Last Updated on June 8, 2022, by eNotes Editorial. Word Count: 710
The wadi’s people were known for their strange mixture of gentleness and obsession. Peaceable and happy, they were always quick to help out and expected little in return, but they were at times prone to laziness and daydreaming.
In this excerpt, the author explains what people were like in the wadi before the arrival of American petroleum engineers. They lived peacefully, if a bit aimlessly.
They certainly didn’t come for water—they want something else. But what could they possibly want? What is there in this dry desert besides dust, sand and starvation?
In this quotation, Miteb is speaking to his son about the foreigners who have come to Wadi al-Uyoun. He can’t imagine what they want in such a dry, remote place. Their appearance alarms and confuses him.
The very sight of the foreigners and their constant activity all day, the instruments they carried around, the bags of sand and stones they had amassed after writing in their notebooks and drawing symbols on them, the discussions that lasted from sun down until after supper and the writing that followed, the damned questions they asked about dialects, about tribes and their disputes, about religion and sects, about the routes, the winds and the rainy seasons—all these caused Miteb’s fear to grow day by day that they meant harm to the wadi and the people.
Miteb fears the foreigners and senses that their coming will only bring evil. Their ways seem strange and disconcerting to him, and he fears that they will bring harmful changes to the wadi. His premonition is correct.
Neither profuse use of perfumes nor incense burning could get rid of their smell. Ibn Rashed also said that they never went to bed at night without doing some writing—they might have been practicing witchcraft. Often they would stop writing, talk to each other and then go back to writing.
Ibn Rashed observes the oddities of the foreigners in the wadi. The local people find the Americans’ smells and ways odd, which points to the cultural gulf between them.
No one had ever dreamed such people existed: one was short and obese with red hair and another was tall enough to pick dates from the trees. Yet another was as black as night, and there were more—blond and redheaded. They had blue eyes and bodies fat as slaughtered sheep, and their faces inspired curiosity and fear.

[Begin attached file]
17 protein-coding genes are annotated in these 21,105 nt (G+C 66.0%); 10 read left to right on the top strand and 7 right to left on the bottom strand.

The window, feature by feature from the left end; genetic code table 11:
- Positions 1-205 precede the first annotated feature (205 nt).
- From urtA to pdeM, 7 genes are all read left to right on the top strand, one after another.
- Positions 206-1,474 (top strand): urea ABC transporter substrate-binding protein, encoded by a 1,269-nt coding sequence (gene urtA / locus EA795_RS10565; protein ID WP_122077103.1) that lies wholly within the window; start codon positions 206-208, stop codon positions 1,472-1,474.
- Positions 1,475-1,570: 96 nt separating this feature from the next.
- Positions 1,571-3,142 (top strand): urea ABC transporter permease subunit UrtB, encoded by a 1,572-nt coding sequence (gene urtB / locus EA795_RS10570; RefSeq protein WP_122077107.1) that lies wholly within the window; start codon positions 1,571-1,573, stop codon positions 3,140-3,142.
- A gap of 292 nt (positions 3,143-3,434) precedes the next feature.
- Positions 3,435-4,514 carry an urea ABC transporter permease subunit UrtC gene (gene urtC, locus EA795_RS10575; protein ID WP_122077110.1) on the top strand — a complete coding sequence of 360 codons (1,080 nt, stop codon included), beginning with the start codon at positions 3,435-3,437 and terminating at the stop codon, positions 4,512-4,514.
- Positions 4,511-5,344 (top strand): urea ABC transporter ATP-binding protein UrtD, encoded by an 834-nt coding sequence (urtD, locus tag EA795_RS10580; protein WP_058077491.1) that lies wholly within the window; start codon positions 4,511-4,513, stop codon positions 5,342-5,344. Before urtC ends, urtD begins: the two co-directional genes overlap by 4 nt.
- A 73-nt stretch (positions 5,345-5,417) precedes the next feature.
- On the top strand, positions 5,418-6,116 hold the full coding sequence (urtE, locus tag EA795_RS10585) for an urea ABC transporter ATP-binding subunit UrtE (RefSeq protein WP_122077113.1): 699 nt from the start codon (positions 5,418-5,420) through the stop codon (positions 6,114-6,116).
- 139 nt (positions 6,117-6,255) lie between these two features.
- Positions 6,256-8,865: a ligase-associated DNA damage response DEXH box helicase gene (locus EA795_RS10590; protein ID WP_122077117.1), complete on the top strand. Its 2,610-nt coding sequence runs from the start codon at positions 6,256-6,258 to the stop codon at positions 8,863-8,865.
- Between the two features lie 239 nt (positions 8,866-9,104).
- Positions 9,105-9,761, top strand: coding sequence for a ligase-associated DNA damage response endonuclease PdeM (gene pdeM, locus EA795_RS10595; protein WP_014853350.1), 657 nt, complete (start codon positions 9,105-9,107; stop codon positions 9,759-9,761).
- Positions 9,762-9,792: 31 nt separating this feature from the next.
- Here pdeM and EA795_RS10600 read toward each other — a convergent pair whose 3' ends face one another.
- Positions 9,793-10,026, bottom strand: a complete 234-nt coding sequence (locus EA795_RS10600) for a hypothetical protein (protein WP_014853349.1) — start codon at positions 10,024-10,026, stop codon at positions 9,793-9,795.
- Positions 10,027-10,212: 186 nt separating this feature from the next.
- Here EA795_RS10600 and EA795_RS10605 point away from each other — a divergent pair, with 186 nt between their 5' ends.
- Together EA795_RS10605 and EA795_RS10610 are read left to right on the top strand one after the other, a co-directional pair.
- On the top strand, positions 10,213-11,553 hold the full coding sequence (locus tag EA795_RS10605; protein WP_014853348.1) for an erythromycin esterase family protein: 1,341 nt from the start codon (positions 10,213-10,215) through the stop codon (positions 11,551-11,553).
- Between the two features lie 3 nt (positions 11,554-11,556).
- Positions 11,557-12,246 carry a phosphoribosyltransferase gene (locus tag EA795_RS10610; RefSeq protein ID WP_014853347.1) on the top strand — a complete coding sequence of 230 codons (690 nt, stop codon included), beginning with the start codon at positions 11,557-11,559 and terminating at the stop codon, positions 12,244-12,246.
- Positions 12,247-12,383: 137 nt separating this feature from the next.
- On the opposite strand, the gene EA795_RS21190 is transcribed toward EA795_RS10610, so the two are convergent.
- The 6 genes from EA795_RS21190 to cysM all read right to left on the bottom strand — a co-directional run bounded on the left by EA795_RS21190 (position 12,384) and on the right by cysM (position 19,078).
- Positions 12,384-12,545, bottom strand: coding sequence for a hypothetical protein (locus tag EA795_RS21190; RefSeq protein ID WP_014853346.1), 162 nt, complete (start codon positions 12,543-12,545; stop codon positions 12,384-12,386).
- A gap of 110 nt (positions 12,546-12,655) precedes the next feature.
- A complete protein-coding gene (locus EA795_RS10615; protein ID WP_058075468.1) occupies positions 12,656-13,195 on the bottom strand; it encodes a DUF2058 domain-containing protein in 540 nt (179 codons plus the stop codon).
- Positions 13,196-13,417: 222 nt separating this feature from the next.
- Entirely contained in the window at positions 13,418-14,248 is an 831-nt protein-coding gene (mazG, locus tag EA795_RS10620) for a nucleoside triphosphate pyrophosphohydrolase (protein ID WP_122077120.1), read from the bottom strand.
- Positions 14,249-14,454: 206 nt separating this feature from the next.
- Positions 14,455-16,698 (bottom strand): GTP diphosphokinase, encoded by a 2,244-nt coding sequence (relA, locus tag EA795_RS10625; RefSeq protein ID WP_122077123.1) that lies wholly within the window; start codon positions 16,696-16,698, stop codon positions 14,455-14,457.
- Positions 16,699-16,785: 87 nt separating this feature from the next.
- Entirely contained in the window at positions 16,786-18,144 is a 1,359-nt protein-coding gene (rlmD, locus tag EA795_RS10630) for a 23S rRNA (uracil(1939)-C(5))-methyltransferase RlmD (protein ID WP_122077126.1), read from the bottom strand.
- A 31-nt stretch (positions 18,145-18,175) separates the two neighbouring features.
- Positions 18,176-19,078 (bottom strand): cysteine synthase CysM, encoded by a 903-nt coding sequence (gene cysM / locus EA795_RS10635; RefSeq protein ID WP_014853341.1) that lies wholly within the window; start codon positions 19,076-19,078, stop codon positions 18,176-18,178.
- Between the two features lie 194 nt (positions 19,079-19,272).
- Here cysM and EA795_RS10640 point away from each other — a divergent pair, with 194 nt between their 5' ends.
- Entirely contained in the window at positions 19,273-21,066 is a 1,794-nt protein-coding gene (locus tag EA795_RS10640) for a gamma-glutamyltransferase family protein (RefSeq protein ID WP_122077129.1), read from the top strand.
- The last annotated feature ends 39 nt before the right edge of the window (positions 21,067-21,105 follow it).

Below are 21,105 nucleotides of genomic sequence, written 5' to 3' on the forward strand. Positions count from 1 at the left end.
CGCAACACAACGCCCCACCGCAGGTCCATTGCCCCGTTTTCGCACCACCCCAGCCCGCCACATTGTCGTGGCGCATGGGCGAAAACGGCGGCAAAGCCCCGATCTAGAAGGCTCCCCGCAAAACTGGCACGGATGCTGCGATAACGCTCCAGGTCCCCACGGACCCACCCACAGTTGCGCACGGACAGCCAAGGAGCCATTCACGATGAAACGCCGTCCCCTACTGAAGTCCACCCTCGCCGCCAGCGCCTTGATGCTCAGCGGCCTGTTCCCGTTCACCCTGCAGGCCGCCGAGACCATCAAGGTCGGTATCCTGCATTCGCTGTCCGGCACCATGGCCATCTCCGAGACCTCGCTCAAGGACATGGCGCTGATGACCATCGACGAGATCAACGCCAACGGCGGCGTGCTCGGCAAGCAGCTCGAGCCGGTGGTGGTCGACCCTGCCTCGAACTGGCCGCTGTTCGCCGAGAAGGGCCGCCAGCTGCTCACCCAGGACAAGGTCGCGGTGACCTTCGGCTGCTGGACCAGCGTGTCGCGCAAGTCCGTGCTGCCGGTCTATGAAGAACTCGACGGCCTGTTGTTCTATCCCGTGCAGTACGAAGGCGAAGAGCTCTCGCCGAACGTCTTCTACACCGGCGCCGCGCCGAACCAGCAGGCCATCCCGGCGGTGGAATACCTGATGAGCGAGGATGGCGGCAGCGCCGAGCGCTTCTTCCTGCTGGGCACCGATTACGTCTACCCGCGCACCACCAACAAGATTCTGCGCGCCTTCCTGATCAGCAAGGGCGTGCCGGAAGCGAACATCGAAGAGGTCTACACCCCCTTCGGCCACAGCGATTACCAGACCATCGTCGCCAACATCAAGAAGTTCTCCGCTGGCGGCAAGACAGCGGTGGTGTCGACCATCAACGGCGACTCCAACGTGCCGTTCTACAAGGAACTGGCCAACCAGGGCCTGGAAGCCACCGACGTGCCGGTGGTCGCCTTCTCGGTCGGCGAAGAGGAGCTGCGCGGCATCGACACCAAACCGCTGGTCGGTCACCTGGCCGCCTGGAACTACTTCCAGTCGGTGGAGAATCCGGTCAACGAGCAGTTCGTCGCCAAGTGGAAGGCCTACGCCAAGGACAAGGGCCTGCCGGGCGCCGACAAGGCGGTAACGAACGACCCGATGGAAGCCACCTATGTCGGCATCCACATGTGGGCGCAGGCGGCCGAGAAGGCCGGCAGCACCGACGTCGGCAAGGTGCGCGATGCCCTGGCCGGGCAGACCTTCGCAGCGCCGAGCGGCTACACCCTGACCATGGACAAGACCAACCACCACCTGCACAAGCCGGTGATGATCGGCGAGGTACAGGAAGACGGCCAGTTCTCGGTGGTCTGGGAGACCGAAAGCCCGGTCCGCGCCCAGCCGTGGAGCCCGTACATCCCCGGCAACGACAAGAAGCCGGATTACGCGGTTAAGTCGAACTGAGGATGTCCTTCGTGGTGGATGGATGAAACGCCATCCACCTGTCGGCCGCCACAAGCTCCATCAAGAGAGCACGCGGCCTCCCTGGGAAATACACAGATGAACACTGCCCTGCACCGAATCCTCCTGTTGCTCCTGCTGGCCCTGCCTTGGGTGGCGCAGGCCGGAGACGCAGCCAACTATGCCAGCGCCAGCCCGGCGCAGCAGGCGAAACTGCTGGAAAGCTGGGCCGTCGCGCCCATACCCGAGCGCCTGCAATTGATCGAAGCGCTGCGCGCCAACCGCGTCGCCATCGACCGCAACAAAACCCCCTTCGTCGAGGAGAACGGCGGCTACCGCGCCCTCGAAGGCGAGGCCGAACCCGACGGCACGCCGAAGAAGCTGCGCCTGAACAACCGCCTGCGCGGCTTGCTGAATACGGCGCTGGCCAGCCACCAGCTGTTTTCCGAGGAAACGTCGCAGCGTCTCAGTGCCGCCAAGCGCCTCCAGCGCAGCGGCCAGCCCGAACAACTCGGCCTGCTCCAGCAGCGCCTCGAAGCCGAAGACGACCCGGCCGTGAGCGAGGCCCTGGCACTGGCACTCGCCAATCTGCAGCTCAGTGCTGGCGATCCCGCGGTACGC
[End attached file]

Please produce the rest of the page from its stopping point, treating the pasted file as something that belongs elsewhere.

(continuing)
Even the physical appearance of the Americans frightens people in the wadi, as the local people have never seen people who look like the Americans do. Again, this excerpt emphasizes the cultural divide between the Americans and the local people and the fear with which the locals regard the Americans.
After that there were questions and comments, but Ibn Rashed, who had talked and joked paternally in Wadi al-Uyoun, dealing patiently with every man’s opinions, was a different man in Harran. He was extremely self-confident and made no jokes; he was serious and even harsh. He gave curt orders and spoke in such a way that no one knew whether it was out of hostility or distrust.
Once the people from Wadi al-Uyoun go to the new city of Harran, they find Ibn Rashed changed. Just as the desert is being altered in Harran, so also do the people who associate with the new system change.
Later on they waded into the shallow water. It was enticing, caressing their feet with its coolness and density, and with the passing of time they did not hesitate to bathe in the sea; they squatted right on the beach, where the water immersed their feet and swelled up to the middle of their calves. They scooped up water in their hands and with metal cups to pour over their heads and bodies, but the waves alarmed them: they got up and ran away, looking all around, afraid that these wild beasts would attack them.
The people who come to Harran from the local wadis have never seen the water, but they slowly immerse themselves in it, even if they are still afraid of the waves. This excerpt is a metaphor for the ways in which the locals are changed by modernity when they come to the city.